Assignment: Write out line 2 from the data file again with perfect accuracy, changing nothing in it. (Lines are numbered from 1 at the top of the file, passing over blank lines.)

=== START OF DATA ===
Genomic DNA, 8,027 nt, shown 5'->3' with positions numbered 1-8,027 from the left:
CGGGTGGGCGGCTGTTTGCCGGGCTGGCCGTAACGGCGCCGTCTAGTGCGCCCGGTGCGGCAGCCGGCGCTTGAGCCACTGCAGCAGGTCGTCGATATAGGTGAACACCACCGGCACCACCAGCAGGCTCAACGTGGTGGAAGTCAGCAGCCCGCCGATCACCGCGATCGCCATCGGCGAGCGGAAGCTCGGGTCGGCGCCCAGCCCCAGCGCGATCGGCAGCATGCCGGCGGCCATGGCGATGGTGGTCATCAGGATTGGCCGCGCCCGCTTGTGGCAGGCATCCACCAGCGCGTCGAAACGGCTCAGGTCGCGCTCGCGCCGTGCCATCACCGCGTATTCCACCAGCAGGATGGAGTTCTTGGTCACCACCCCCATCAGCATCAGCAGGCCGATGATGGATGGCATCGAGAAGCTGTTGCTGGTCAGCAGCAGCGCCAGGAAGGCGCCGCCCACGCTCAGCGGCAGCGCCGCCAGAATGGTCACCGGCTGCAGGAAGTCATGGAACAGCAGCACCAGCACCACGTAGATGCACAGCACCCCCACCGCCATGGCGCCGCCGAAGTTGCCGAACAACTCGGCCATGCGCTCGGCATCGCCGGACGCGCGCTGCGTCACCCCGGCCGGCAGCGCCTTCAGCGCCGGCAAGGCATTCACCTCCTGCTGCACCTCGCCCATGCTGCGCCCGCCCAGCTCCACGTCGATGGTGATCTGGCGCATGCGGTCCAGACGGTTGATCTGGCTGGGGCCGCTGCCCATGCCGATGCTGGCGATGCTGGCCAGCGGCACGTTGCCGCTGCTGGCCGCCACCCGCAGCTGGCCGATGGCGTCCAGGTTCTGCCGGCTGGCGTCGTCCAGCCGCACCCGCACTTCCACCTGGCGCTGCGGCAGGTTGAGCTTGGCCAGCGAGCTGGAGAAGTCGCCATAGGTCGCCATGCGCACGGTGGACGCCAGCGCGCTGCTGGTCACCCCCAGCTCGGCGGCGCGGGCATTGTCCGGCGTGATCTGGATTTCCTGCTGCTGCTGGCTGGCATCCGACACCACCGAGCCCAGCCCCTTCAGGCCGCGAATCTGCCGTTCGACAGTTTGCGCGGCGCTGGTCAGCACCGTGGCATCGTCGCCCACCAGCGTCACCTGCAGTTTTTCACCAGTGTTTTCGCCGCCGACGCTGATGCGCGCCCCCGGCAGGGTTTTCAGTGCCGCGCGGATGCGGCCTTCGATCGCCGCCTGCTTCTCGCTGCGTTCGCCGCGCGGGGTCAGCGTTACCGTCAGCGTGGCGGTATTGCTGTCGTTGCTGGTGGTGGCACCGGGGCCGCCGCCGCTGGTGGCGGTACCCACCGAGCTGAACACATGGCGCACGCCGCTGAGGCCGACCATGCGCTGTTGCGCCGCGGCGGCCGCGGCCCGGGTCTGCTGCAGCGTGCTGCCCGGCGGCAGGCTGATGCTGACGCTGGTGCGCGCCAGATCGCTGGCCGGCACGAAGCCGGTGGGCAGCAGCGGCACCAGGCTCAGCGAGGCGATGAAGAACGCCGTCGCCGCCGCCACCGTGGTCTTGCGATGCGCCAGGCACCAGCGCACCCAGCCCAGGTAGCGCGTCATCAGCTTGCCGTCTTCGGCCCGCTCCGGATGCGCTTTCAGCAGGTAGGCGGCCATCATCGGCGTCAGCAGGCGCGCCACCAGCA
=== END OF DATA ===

CGGGTGGGCGGCTGTTTGCCGGGCTGGCCGTAACGGCGCCGTCTAGTGCGCCCGGTGCGGCAGCCGGCGCTTGAGCCACTGCAGCAGGTCGTCGATATAGGTGAACACCACCGGCACCACCAGCAGGCTCAACGTGGTGGAAGTCAGCAGCCCGCCGATCACCGCGATCGCCATCGGCGAGCGGAAGCTCGGGTCGGCGCCCAGCCCCAGCGCGATCGGCAGCATGCCGGCGGCCATGGCGATGGTGGTCATCAGGATTGGCCGCGCCCGCTTGTGGCAGGCATCCACCAGCGCGTCGAAACGGCTCAGGTCGCGCTCGCGCCGTGCCATCACCGCGTATTCCACCAGCAGGATGGAGTTCTTGGTCACCACCCCCATCAGCATCAGCAGGCCGATGATGGATGGCATCGAGAAGCTGTTGCTGGTCAGCAGCAGCGCCAGGAAGGCGCCGCCCACGCTCAGCGGCAGCGCCGCCAGAATGGTCACCGGCTGCAGGAAGTCATGGAACAGCAGCACCAGCACCACGTAGATGCACAGCACCCCCACCGCCATGGCGCCGCCGAAGTTGCCGAACAACTCGGCCATGCGCTCGGCATCGCCGGACGCGCGCTGCGTCACCCCGGCCGGCAGCGCCTTCAGCGCCGGCAAGGCATTCACCTCCTGCTGCACCTCGCCCATGCTGCGCCCGCCCAGCTCCACGTCGATGGTGATCTGGCGCATGCGGTCCAGACGGTTGATCTGGCTGGGGCCGCTGCCCATGCCGATGCTGGCGATGCTGGCCAGCGGCACGTTGCCGCTGCTGGCCGCCACCCGCAGCTGGCCGATGGCGTCCAGGTTCTGCCGGCTGGCGTCGTCCAGCCGCACCCGCACTTCCACCTGGCGCTGCGGCAGGTTGAGCTTGGCCAGCGAGCTGGAGAAGTCGCCATAGGTCGCCATGCGCACGGTGGACGCCAGCGCGCTGCTGGTCACCCCCAGCTCGGCGGCGCGGGCATTGTCCGGCGTGATCTGGATTTCCTGCTGCTGCTGGCTGGCATCCGACACCACCGAGCCCAGCCCCTTCAGGCCGCGAATCTGCCGTTCGACAGTTTGCGCGGCGCTGGTCAGCACCGTGGCATCGTCGCCCACCAGCGTCACCTGCAGTTTTTCACCAGTGTTTTCGCCGCCGACGCTGATGCGCGCCCCCGGCAGGGTTTTCAGTGCCGCGCGGATGCGGCCTTCGATCGCCGCCTGCTTCTCGCTGCGTTCGCCGCGCGGGGTCAGCGTTACCGTCAGCGTGGCGGTATTGCTGTCGTTGCTGGTGGTGGCACCGGGGCCGCCGCCGCTGGTGGCGGTACCCACCGAGCTGAACACATGGCGCACGCCGCTGAGGCCGACCATGCGCTGTTGCGCCGCGGCGGCCGCGGCCCGGGTCTGCTGCAGCGTGCTGCCCGGCGGCAGGCTGATGCTGACGCTGGTGCGCGCCAGATCGCTGGCCGGCACGAAGCCGGTGGGCAGCAGCGGCACCAGGCTCAGCGAGGCGATGAAGAACGCCGTCGCCGCCGCCACCGTGGTCTTGCGATGCGCCAGGCACCAGCGCACCCAGCCCAGGTAGCGCGTCATCAGCTTGCCGTCTTCGGCCCGCTCCGGATGCGCTTTCAGCAGGTAGGCGGCCATCATCGGCGTCAGCAGGCGCGCCACCAGCA